The organization goes beyond providing low-cost technologies that facilitate positive infrastructure improvements benefiting both people and the environment. AIDG is dedicated to creating a new working-model for sustainable development. It is about grassroots initiatives, public participation, and self-sufficiency. As the critique of CAFTA demonstrates, many of the enormous World Bank and IMF projects such as dam creation have many long-term negative effects to both the environment and the people. Although they may boost a countryâ€™s GDP and benefit the wealthy and powerful elite, these projects often do not actually benefit the people that they purportedly claim to help.
Hence, the model we have developed is based on creating small worker collectives that create these appropriate technologies. This model facilitates infrastructure projects directly to communities in need, distancing itself from traditional development models by providing tools, materials, and training to small businesses in studied regions. AIDG seeks to work within pre-existing networks, with partner organizations that are already familiar with local political frameworks and cultural norms. In this way, locally created groups are both empowered and employed, thus creating a situation where the likelihood of community support and success of the project is increased.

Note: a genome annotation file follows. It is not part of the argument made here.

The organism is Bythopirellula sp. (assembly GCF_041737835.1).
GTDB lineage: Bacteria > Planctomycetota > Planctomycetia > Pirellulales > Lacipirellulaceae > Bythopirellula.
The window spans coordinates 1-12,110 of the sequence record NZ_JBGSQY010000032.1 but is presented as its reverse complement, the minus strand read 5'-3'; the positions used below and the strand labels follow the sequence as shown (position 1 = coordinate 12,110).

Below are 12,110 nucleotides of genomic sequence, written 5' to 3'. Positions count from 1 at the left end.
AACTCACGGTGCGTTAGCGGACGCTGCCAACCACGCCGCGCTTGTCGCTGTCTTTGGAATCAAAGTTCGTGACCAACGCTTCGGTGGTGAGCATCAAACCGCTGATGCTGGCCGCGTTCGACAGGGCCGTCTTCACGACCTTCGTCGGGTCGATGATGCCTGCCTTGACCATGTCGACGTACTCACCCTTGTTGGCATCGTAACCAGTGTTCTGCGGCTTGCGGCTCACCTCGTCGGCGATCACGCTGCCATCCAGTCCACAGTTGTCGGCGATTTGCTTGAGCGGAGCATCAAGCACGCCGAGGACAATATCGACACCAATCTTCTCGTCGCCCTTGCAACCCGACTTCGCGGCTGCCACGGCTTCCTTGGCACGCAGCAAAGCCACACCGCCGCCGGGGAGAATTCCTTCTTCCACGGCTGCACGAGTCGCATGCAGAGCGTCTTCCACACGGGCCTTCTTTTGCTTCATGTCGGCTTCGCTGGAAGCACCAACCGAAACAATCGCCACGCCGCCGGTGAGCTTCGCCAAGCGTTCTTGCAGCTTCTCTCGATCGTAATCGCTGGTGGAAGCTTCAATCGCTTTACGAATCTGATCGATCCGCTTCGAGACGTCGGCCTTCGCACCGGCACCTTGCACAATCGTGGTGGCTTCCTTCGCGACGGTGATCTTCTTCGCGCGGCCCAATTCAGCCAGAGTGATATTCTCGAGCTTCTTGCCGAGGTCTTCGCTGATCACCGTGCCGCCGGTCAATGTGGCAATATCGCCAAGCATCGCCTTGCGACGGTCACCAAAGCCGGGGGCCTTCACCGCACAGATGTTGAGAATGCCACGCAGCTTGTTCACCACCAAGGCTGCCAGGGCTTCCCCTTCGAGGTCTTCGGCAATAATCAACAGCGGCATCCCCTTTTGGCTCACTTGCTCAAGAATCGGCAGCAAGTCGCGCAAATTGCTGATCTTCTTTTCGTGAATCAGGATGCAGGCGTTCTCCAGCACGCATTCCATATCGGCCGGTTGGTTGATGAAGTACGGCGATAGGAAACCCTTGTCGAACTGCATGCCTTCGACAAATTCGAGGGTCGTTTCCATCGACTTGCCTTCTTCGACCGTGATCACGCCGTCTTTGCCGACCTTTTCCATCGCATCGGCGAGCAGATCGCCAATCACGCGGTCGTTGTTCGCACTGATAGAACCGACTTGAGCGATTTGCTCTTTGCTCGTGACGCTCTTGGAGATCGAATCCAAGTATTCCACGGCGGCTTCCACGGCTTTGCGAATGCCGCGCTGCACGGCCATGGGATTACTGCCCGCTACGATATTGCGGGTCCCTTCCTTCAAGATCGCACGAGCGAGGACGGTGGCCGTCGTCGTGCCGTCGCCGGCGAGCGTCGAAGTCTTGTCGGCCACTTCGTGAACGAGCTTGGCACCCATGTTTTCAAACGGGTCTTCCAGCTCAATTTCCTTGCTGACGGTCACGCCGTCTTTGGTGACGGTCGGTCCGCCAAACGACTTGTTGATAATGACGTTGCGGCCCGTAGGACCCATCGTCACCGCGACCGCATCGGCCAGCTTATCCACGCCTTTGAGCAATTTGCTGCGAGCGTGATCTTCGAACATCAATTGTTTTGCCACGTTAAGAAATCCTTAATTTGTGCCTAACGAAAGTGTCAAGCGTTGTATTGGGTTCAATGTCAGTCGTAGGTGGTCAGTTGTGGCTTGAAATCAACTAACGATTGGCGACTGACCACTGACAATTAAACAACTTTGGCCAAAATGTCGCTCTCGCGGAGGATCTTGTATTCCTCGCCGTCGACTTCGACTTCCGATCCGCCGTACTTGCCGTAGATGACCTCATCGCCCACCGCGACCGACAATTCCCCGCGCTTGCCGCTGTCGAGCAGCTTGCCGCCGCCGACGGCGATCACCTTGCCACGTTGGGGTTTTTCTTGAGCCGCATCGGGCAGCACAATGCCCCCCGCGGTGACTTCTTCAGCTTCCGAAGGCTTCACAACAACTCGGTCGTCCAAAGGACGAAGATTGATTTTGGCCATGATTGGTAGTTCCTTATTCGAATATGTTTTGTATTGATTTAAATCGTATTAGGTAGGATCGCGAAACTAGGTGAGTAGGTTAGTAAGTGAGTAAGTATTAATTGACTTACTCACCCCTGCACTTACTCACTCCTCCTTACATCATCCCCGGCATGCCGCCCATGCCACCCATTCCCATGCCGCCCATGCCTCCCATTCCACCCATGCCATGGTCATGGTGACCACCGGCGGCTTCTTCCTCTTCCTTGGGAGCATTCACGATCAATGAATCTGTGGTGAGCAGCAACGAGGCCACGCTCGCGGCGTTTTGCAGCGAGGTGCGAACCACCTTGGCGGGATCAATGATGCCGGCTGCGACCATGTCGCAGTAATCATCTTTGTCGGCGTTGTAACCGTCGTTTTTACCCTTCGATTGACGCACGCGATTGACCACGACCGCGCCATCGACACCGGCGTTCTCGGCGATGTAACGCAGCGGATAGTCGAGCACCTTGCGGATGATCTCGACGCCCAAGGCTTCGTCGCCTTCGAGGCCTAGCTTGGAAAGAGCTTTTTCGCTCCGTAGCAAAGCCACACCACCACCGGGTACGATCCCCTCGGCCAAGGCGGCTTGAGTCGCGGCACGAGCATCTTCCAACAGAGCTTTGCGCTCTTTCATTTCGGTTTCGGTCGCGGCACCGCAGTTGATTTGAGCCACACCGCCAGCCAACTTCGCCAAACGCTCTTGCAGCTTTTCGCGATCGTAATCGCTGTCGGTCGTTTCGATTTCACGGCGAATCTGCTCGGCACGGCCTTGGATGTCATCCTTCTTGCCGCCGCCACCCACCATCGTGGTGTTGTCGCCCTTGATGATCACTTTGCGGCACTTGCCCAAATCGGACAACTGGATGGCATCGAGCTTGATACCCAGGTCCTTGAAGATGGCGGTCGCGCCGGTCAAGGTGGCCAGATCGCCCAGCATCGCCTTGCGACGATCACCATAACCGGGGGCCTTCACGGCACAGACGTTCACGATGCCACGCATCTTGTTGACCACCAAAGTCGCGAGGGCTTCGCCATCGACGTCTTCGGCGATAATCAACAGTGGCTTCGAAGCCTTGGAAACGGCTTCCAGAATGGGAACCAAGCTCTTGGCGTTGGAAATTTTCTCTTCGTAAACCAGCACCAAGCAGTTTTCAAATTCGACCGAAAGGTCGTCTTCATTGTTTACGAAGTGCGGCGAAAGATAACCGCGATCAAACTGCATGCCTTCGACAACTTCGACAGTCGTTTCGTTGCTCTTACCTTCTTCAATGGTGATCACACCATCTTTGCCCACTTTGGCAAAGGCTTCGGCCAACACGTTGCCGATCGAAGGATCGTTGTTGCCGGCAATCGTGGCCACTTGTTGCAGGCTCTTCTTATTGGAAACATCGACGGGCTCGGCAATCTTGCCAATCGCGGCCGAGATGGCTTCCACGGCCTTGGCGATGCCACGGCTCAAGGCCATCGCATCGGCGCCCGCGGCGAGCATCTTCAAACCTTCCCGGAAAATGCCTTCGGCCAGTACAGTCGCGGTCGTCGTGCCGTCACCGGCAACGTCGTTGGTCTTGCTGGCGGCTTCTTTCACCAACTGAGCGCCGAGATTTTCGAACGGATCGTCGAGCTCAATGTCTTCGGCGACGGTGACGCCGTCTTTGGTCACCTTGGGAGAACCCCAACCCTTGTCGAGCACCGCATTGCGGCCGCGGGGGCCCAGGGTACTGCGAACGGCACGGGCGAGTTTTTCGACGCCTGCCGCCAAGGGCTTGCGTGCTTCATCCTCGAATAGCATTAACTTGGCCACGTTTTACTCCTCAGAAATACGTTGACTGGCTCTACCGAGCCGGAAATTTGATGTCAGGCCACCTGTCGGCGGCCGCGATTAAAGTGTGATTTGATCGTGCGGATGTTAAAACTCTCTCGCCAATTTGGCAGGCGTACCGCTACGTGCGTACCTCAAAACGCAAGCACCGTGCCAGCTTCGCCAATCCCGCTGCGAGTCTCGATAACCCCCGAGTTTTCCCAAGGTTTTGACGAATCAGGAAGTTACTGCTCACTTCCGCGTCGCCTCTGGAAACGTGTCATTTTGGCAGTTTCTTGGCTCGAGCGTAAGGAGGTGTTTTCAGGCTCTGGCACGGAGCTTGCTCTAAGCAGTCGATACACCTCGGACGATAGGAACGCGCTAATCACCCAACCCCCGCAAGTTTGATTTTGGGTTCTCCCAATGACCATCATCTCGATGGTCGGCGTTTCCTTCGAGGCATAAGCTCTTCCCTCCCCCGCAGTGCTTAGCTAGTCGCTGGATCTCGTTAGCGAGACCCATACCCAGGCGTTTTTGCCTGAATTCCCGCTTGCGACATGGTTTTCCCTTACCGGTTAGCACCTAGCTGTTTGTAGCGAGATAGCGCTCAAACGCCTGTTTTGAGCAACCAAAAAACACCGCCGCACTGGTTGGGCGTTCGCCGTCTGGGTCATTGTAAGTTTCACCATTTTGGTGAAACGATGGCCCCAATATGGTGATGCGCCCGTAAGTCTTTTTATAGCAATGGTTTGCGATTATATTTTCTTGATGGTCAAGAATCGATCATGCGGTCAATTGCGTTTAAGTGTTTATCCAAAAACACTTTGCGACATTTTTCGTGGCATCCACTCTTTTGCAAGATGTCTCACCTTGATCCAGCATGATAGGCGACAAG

The alternative, as is often the case, is a large project that does not always take into considerationâ€”is disconnectedâ€”to the needs and wants of the people, thus creating animosity, and sometimes protests. This is the case with frequent highway closures in Guatemala due to CAFTA policies, or riots in Bolivia regarding water privatization. The top-down approach of bureaucrats dictating how development projects should occur may on the surface look efficient and able to increase GDP; however, the externalities of issues such as displacement of people, environmental degradation, and massive debt, are often glossed over.
The partnership between AIDG and a local organization, on the other hand, is a â€˜bottom-upâ€™ strategy of local empowerment. The partnership contracts these collectives on a subsidized basis to facilitate infrastructure improvements for families, schools, and communities in need who cannot afford, or desire an alternative to the high costs of traditional infrastructure projects. In the beginning, the projects will be heavily subsidized by AIDG as the collective becomes more efficient and as the demand for these technologies increases. Over time, the subsidies are reduced as the workshop becomes an entrepreneurial enterprise. The partner organizations help the small businesses with continued training, materials, and support as they grow and acquire outside contracts. In this way, a domino effect of sustainable infrastructure improvements can occur. Assuming our current project in Guatemala is successful, this model (open of course to modification) will hopefully be expanded across the globe (also assuming we obtain sufficient funding!).